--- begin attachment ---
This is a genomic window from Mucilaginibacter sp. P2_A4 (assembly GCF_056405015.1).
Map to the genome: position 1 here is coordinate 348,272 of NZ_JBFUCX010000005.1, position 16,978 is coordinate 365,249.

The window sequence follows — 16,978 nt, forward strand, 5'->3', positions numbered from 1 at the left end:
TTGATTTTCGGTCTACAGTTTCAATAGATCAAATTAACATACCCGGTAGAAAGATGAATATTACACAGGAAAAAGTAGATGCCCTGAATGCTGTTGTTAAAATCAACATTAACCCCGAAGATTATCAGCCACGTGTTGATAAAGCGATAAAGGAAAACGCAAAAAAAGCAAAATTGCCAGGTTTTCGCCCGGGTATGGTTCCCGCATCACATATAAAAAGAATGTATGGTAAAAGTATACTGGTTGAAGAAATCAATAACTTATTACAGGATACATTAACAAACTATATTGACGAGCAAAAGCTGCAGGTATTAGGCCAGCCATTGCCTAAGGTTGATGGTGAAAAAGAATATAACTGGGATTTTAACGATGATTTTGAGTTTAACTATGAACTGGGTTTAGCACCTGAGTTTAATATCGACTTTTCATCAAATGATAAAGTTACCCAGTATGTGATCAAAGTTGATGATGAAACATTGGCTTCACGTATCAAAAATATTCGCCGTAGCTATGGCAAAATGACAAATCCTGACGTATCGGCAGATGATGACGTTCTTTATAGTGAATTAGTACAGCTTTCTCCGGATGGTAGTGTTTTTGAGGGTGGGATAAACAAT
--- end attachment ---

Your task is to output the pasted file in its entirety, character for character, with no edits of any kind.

This is a genomic window from Mucilaginibacter sp. P2_A4 (assembly GCF_056405015.1).
Map to the genome: position 1 here is coordinate 348,272 of NZ_JBFUCX010000005.1, position 16,978 is coordinate 365,249.

The window sequence follows — 16,978 nt, forward strand, 5'->3', positions numbered from 1 at the left end:
TTGATTTTCGGTCTACAGTTTCAATAGATCAAATTAACATACCCGGTAGAAAGATGAATATTACACAGGAAAAAGTAGATGCCCTGAATGCTGTTGTTAAAATCAACATTAACCCCGAAGATTATCAGCCACGTGTTGATAAAGCGATAAAGGAAAACGCAAAAAAAGCAAAATTGCCAGGTTTTCGCCCGGGTATGGTTCCCGCATCACATATAAAAAGAATGTATGGTAAAAGTATACTGGTTGAAGAAATCAATAACTTATTACAGGATACATTAACAAACTATATTGACGAGCAAAAGCTGCAGGTATTAGGCCAGCCATTGCCTAAGGTTGATGGTGAAAAAGAATATAACTGGGATTTTAACGATGATTTTGAGTTTAACTATGAACTGGGTTTAGCACCTGAGTTTAATATCGACTTTTCATCAAATGATAAAGTTACCCAGTATGTGATCAAAGTTGATGATGAAACATTGGCTTCACGTATCAAAAATATTCGCCGTAGCTATGGCAAAATGACAAATCCTGACGTATCGGCAGATGATGACGTTCTTTATAGTGAATTAGTACAGCTTTCTCCGGATGGTAGTGTTTTTGAGGGTGGGATAAACAAT